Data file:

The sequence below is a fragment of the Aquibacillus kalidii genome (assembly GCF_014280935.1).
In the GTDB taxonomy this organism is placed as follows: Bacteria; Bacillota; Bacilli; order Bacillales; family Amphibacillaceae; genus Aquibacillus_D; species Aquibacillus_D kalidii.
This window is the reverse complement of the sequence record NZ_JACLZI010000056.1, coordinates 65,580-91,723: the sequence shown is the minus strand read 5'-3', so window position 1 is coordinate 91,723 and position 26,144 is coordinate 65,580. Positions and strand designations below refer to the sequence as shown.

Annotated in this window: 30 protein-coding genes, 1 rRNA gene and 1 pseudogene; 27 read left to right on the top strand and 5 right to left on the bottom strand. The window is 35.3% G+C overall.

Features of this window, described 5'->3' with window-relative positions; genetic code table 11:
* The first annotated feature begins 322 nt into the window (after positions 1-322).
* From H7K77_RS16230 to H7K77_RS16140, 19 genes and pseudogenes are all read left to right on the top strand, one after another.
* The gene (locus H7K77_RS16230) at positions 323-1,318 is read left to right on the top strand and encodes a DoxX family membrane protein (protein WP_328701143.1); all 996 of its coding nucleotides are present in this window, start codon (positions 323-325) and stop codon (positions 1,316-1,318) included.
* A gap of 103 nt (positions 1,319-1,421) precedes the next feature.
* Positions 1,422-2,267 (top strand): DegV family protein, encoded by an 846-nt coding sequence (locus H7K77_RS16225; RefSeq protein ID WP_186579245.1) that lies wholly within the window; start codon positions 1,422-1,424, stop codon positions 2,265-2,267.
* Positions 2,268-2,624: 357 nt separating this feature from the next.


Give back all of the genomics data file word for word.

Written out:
The sequence below is a fragment of the Aquibacillus kalidii genome (assembly GCF_014280935.1).
In the GTDB taxonomy this organism is placed as follows: Bacteria; Bacillota; Bacilli; order Bacillales; family Amphibacillaceae; genus Aquibacillus_D; species Aquibacillus_D kalidii.
This window is the reverse complement of the sequence record NZ_JACLZI010000056.1, coordinates 65,580-91,723: the sequence shown is the minus strand read 5'-3', so window position 1 is coordinate 91,723 and position 26,144 is coordinate 65,580. Positions and strand designations below refer to the sequence as shown.

Annotated in this window: 30 protein-coding genes, 1 rRNA gene and 1 pseudogene; 27 read left to right on the top strand and 5 right to left on the bottom strand. The window is 35.3% G+C overall.

Features of this window, described 5'->3' with window-relative positions; genetic code table 11:
* The first annotated feature begins 322 nt into the window (after positions 1-322).
* From H7K77_RS16230 to H7K77_RS16140, 19 genes and pseudogenes are all read left to right on the top strand, one after another.
* The gene (locus H7K77_RS16230) at positions 323-1,318 is read left to right on the top strand and encodes a DoxX family membrane protein (protein WP_328701143.1); all 996 of its coding nucleotides are present in this window, start codon (positions 323-325) and stop codon (positions 1,316-1,318) included.
* A gap of 103 nt (positions 1,319-1,421) precedes the next feature.
* Positions 1,422-2,267 (top strand): DegV family protein, encoded by an 846-nt coding sequence (locus H7K77_RS16225; RefSeq protein ID WP_186579245.1) that lies wholly within the window; start codon positions 1,422-1,424, stop codon positions 2,265-2,267.
* Positions 2,268-2,624: 357 nt separating this feature from the next.